Corporate America Primed to Join Warren Buffett in Buyback Binge
(Bloomberg) -- The recent rise in interest rates may be causing nervousness among some investors, but it’s unlikely to prevent a buying binge among the biggest whales in the stock market: Corporations themselves.
U.S. companies’ swollen cash piles and a rosy outlook for earnings are raising expectations that more executives will follow in the footsteps of Warren Buffett and unleash a spree of share repurchases, adding a layer of support to the stock market after buybacks plummeted last year. At the very least, the purchases could help offset a surge in supply of shares this year by a parade of special acquisition companies going public and a record number of secondary offerings.
“When you see cash flow accelerate, you see buybacks follow shortly thereafter,” said Gina Martin Adams, chief equity strategist for Bloomberg Intelligence. “There’s a tremendous amount of cash sitting out there with nowhere to go.”
S&P 500 companies entered this quarter with more than $2.2 trillion in cash and Wall Street is projecting 24% earnings growth in 2021, according to data compiled by Bloomberg.
Repurchases among companies in the benchmark index have already shown signs of rebounding. Buybacks rose to $120 billion in the last three months of 2020, up 28% from the previous quarter, according to data compiled by Bloomberg. For the first time since the Covid-19 crisis, more than half of the index bought back shares. Still, buyback activity remains well below pre-pandemic levels of $197.7 billion recorded in the first three months of 2020.
Should buybacks return to average levels over the five years prior to 2020, repurchases would expand by nearly 50% in 2021, according to Adams. In a survey conducted by RBC Capital in mid-March, about 60% of analysts said buybacks are a priority for management teams looking to deploy cash. Only dividends received a higher score of 76%, the bank’s head of U.S. equity strategy, Lori Calvasina, said in a note to clients.
“U.S. equities will be strong in 2021, supported by a recovery in buybacks, solid dividends, a recovery in margins, and strong economic fundamental support,” she wrote, while also noting that expensive valuations will probably limit gains.
Not everyone is bullish on the buyback effect. While repurchase activity is poised to increase this year, it’s unlikely to reach levels seen before the pandemic thanks to high price-to-earnings multiples and waning investor enthusiasm for buybacks, according to Bank of America Corp. equities strategist Jill Carey Hall. Rising corporate buying will also be muted by a boom in companies raising money by selling shares, Hall said in an interview.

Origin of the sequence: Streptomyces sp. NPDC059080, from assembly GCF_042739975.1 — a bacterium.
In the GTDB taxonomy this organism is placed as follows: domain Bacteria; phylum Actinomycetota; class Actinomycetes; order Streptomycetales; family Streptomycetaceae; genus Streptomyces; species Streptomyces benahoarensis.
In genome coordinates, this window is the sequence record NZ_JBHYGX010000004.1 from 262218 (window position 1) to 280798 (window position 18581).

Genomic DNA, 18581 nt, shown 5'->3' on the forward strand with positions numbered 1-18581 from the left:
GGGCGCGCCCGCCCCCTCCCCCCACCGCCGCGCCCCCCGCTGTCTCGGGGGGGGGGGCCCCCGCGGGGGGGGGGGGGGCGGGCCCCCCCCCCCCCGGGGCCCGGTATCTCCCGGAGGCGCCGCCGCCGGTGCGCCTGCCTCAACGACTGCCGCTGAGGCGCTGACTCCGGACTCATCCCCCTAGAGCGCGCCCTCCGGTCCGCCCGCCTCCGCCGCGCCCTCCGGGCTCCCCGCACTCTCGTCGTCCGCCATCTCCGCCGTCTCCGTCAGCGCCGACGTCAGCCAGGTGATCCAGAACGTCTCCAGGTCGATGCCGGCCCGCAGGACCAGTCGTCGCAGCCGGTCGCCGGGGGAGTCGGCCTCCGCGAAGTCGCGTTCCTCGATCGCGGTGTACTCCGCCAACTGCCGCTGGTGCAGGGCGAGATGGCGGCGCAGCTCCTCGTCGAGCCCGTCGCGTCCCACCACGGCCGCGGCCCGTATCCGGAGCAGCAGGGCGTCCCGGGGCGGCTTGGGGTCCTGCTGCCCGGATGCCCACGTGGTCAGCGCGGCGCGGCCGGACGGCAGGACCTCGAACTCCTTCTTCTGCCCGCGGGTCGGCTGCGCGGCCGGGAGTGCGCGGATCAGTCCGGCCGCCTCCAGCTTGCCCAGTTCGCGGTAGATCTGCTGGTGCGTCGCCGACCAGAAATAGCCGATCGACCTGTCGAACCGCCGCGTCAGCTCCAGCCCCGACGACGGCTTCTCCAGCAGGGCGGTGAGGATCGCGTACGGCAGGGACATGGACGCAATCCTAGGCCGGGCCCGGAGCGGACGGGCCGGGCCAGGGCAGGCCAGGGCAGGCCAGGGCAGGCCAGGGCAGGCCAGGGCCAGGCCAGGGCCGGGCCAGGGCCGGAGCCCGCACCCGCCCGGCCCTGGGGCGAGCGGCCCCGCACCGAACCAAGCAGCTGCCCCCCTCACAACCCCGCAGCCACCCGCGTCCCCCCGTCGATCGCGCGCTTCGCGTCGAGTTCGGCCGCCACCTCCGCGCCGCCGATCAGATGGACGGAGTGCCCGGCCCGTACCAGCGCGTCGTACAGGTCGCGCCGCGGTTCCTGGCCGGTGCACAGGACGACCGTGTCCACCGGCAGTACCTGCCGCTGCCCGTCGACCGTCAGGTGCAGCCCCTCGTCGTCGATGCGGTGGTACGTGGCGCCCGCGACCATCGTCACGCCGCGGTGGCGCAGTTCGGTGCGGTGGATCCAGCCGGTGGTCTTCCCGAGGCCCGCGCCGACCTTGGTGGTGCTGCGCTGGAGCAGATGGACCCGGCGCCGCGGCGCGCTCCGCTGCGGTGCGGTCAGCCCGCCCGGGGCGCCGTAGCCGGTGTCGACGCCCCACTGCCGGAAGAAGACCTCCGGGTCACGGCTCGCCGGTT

The bank’s corporate clients repurchased $3.7 billion of shares last week, the second highest total on record, Hall and her colleague Savita Subramanian wrote in a research note. The buying has been led by technology companies but sectors like health care, consumer discretionary and financials have accelerated purchases.
Technology companies, many of which saw business boom over the past year, have remained steadfast in their buying relative to other industries. Tech accounted for 44% of total buybacks in the S&P 500 in the fourth quarter, up from 27% in the same period a year ago. Sectors that drastically cut buyback activity, such as consumer discretionary and industrials, are poised to snap up more shares as earnings improve, Bloomberg Intelligence’s Adams said.
The biggest buyer by far has been Apple Inc. The technology giant bought back $24.8 billion of shares last quarter, more than the next four biggest buyers combined, according to Bloomberg data. The iPhone maker could set the tone next month when it typically updates investors on its capital return plans in conjunction with fiscal second-quarter earnings.
Of course, some investors frown upon companies putting cash to work buying their own shares rather than investing in things like acquisitions or research and development. However, even Buffett is a fan these days. The Berkshire Hathaway Inc. chief, who in the past has been critical of buybacks himself, spent more than $24.7 billion of his company’s cash on repurchases in 2020 and praised Apple’s buying for increasing Berkshire’s stake in the company.
Berkshire Hathaway has continued to snap up its own shares in 2021 and is likely to buy more, the billionaire investor wrote in his annual shareholder letter last month.
“The process offers a simple way for investors to own an ever-expanding portion of exceptional businesses,” Buffett said before quoting Mae West: “Too much of a good thing can be ... wonderful.”
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